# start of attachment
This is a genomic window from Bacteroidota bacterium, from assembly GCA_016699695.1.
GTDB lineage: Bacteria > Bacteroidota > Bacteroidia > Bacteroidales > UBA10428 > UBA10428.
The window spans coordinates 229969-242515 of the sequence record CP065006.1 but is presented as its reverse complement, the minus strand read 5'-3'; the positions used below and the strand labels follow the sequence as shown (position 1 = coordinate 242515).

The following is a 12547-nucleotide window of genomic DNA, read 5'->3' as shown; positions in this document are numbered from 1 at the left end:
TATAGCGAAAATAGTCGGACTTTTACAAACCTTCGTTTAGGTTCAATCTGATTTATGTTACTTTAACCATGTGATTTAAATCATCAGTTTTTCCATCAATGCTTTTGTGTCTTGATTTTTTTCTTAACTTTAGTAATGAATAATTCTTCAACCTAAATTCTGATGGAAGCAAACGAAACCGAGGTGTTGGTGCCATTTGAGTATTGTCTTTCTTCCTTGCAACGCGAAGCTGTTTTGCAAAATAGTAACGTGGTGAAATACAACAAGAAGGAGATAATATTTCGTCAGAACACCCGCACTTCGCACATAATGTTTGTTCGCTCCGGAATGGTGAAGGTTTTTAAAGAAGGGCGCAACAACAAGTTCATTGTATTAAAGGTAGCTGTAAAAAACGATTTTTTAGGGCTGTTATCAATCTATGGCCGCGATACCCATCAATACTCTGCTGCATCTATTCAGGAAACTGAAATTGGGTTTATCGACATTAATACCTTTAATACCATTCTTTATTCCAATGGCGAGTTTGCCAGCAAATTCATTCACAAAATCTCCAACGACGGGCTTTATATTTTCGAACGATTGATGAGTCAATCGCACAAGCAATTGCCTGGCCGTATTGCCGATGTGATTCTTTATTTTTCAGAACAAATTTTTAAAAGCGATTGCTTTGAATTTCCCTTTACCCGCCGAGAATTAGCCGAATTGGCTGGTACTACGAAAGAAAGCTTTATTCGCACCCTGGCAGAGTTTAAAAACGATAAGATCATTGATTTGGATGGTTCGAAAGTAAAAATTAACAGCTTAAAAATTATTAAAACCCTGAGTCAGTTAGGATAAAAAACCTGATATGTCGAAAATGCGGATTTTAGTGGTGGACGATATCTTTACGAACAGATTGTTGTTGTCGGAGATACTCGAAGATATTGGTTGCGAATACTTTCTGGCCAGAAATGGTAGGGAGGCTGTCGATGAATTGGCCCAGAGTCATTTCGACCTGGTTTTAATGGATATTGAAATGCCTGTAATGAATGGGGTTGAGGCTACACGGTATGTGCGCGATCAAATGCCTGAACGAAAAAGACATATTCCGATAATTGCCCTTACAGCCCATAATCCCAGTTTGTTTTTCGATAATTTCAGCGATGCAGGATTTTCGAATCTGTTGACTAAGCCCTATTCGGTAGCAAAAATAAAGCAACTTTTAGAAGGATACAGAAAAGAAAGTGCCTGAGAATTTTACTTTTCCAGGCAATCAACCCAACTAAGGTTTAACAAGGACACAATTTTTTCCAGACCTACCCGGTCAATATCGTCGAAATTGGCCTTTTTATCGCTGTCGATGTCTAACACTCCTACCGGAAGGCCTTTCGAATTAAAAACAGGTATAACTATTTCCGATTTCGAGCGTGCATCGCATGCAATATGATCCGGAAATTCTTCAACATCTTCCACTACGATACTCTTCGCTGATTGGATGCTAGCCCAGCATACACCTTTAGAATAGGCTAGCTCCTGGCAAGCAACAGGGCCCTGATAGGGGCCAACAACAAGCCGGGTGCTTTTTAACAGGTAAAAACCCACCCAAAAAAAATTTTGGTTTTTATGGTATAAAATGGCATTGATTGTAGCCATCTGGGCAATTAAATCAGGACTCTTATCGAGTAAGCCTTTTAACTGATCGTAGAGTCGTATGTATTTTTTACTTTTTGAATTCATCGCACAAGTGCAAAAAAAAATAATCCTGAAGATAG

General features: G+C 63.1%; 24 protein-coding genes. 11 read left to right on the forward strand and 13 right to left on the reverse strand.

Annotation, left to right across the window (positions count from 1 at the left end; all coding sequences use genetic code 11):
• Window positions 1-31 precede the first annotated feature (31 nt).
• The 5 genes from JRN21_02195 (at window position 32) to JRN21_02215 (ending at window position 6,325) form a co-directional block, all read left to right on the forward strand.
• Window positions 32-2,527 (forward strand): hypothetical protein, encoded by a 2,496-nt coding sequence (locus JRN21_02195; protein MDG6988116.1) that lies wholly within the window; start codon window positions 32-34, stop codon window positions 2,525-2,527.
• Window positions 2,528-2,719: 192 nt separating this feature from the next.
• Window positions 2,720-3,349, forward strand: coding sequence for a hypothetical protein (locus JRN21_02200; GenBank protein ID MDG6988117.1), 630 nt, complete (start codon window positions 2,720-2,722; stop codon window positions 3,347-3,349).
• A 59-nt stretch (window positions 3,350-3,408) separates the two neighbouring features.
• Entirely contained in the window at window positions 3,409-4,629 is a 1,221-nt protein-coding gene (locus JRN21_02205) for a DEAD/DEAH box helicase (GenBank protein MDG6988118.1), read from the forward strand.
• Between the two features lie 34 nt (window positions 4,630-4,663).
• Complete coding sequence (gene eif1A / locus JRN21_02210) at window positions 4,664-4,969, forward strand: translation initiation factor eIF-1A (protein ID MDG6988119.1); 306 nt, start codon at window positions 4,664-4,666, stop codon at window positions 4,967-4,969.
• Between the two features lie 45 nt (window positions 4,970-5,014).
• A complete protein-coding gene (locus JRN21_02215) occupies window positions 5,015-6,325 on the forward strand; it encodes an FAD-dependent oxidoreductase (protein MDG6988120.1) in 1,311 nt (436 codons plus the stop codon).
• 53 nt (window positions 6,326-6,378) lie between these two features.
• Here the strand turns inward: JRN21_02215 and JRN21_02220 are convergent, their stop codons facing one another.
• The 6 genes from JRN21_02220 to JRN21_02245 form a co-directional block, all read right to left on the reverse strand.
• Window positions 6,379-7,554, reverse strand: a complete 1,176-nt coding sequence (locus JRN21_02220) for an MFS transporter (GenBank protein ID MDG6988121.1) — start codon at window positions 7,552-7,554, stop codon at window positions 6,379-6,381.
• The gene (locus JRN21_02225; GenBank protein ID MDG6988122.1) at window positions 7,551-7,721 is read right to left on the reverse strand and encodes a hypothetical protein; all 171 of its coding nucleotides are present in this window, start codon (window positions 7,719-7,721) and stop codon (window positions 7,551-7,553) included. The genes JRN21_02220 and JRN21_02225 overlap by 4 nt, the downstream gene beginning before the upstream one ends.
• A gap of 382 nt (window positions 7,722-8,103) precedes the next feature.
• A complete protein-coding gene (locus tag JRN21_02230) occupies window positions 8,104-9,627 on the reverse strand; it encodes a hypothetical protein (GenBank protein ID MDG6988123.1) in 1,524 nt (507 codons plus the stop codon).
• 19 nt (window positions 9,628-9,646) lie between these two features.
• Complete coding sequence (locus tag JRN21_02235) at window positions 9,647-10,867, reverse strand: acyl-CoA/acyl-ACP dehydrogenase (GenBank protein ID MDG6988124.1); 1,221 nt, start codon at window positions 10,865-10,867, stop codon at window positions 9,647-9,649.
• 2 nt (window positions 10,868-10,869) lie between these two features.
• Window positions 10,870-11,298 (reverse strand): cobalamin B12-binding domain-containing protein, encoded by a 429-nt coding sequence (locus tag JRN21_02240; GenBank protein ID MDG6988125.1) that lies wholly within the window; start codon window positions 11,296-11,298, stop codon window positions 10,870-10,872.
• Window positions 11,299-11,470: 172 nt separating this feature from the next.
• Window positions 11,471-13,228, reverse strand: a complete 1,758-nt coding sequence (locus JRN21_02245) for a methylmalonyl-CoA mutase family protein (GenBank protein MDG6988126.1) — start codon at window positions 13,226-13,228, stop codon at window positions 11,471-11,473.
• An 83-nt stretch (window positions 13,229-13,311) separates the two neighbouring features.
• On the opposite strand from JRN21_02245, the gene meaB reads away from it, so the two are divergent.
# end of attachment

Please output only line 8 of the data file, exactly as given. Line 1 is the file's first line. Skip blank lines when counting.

• Window positions 1-31 precede the first annotated feature (31 nt).